calcpnm wrote: starling wrote: In puzzles like this one, as a rule, must one of the e4f4f5 and d5d6e6 cages be a cage of the form xyx? That is, in this particular one the e4f4f5 cage is 141. Is this an actual rule or something that has just coincidentally happened on every one of these I've done? ... Looking at just the bottom right corner, it's easy to come up with something that fits: 5 3 2 3 6 1 2 5 3 So both the 10+ and the 6+ cage are not of the form xyx. (obviously I'm not looking at the rest of the puzzle) The next step would be to construct a puzzle with this cage pattern, and the numbers and cages in the bottom right as described above, with a single solution. Should be doable I think Patrick Continuing with this problem, my intuition is that starling is right and that it is necessary to have at least a cage of the type xyx in the bottom right area (I am also curious waiting for the next tuesday’s 6x6 puzzle), but the precise demonstration is still far. It would be interesting to see how the computer generates a puzzle without that restriction (and a unique solution of course). I have been trying different samples in the “manual laboratory” but I could not find any argument against the starling’s hypothesis and I could not suppress the several solutions obtained permuting the numbers. Usually the top left area is solved first and quickly and the configuration in this area has "nothing to do" with the bottom right area since the puzzle is not symmetric (keeping the same aspect) in the sense that it would not be valid to rotate, for instance, 180 degrees to the right because we would obtain a different puzzle (only the cages themselves are symmetric, i.e., inside the blue areas, but not the full puzzle), we may observe that all six 3cell inline cages “look inside” the top left area providing, in some way, the required information, while what we could say of the bottom right area is that it is “blind” in this context. Then we will forget the symmetries of the full puzzle and work with the original configuration, the one of the graphic. In my previous post on this subject I was commenting that the top left and the bottom right areas (3x3 squared boxes, in blue) had the same sum (as the areas in white) but we can go a little further and affirm that they must contain exactly the same numbers (though composing different combinations inside the cages) (and the white areas too). It is easy to see this (though still it's a poor information): For instance, if in the bottom right area we have any number, let’s name it “n” (fm 1 thru 6) let’s say once, twice the “n” must be in the top right area (white area, to complete the three righmost columns), so the “n” must be once in the top left area (the blue area, to complete the three upper rows). If “n” is two times (or three times) in this bottom right area, reasoning identically, it must be two times (three times) in the opposite blue area and this happens with all numbers present in the bottom right area (same thing for the white areas). And from this point we must start the analysis, considering in how many ways 6 different numbers may be distributed in 9 different cells. The complete analysis is complex. Initially let’s name in general the numbers 1 to 6 with the letters a, b, c, d, e and f (this is indifferent, any letter can be any number). We could have this distribution of the nine cells: a b c d e f  3 3 3 0 0 0 distribution 1 3 3 2 1 0 0 distribution 2 3 3 1 1 1 0 distribution 3 3 2 2 2 0 0 distribution 4 3 2 2 1 1 0 distribution 5 3 2 1 1 1 1 distribution 6 2 2 2 2 1 0 distribution 7 2 2 2 1 1 1 distribution 8 Now let’s see distribution 1 (3 3 3 0 0 0): Case 1 (a diagonal in the form “\”) a b c c a b b c a This is the starling’s hypothesis. Case 2 (a diagonal in the form “/”, it’s really a symmetrie of the 3x3 blue box with respect to the vertical axis) c b a b a c a c b This is not the starling’s setting but now we have not a unique solution, for instance, we may have in the top right area this configuration d e f e f d f d e or this other one d f e e d f f e d both produce identical results for the three 3cell inline cages in the top right area, of course these, i.e., two configurations, for the top right area are also valid with case 1, what means that even in case 1 the starling’s condition would not be a sufficient condition. All this happened because numbers d, e and f (thrice each) are absolutely independent of numbers a, b and c in the bottom right area. Let’s see distribution 2 (3 3 2 1 0 0): Case 1 a b c c a b b d a in this case (starling’s) we may have d e f e f d f c e or f e d d f e e c f so several solutions are possible. Case 2 c b a b a c a d b, this is not starling’s (in fact it’s a symmetrie of case 1 with respect to the vertical axis) and admits the same combinations just seen for the top right area, so several solutions re possible. Case 3 d b a b a c a c b, it’s not starling’s but admits c e f e f d f d e or c f e e d f f e d, etc. In order to get final conclusions we would have to continue with the exhaustive analylisis of the other six distributions.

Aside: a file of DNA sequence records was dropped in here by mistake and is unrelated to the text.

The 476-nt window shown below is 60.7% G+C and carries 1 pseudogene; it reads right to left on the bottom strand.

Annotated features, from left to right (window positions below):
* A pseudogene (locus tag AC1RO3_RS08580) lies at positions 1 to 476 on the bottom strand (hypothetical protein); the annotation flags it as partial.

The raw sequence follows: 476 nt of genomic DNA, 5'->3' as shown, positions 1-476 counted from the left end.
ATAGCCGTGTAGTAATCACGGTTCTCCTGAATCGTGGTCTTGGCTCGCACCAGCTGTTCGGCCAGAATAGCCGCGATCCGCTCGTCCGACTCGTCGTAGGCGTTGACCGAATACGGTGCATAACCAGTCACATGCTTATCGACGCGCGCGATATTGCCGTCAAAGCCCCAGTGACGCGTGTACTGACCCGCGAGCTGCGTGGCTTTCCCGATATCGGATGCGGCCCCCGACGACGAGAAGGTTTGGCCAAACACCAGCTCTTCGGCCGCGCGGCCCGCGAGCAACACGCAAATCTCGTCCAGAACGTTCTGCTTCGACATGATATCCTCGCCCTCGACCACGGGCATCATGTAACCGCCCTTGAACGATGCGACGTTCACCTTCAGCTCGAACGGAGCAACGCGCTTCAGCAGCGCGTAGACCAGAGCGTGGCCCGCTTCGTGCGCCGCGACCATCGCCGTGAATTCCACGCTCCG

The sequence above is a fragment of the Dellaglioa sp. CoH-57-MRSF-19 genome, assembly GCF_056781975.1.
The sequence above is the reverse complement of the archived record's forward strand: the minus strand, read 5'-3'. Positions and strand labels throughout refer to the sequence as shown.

Author:  beaker [ Sat Nov 26, 2011 8:59 pm ] 
Post subject:  Re: Something I've always been curious about 
All I do is the cellls and cages I'm pretty sure are right and leave the right hand lower corner alone.......then simply count the numbers of each number I've used (ie: six 6's, six 5's and so forth) to see which of the 36 numbers I'm missing and then fill in the appropriate cells to complete the last 2 cages.....or is this too simple a way to find the solution? 
Author:  clm [ Sun Nov 27, 2011 12:04 pm ] 
Post subject:  Re: Something I've always been curious about 
beaker wrote: All I do is the cellls and cages I'm pretty sure are right and leave the right hand lower corner alone.......then simply count the numbers of each number I've used (ie: six 6's, six 5's and so forth) to see which of the 36 numbers I'm missing and then fill in the appropriate cells to complete the last 2 cages.....or is this too simple a way to find the solution? beaker, in order to solve the puzzle, your method is very good, in fact to observe the missing numbers (in rows, columns, etc... , as in the "sudokus") is one of the tools that we have, but the problem noted by starling with these 6x6 "difficult" puzzles (with this particular and special structure) is to know Why? they apparently require, in the lower right 3x3 box (this condition looks irrelevant in the upper left 3x3 box), that at least one of the two Lshape 3cell cages have the form xyx, i.e., 141 on tuesday Nov 15, 515 on friday Nov 25 (perhaps for the unicity of the solution, ...), the last two 6x6's of these aspect appeared (Nov 15 and Nov 25) seem to confirm the idea of starling. It would not be easy to arrive to a full demonstration. 
Author:  starling [ Fri Dec 16, 2011 1:22 am ] 
Post subject:  Re: Something I've always been curious about 
Thought I should point out, yesterday's has it too, but I haven't any idea how to actually prove it has to be this way.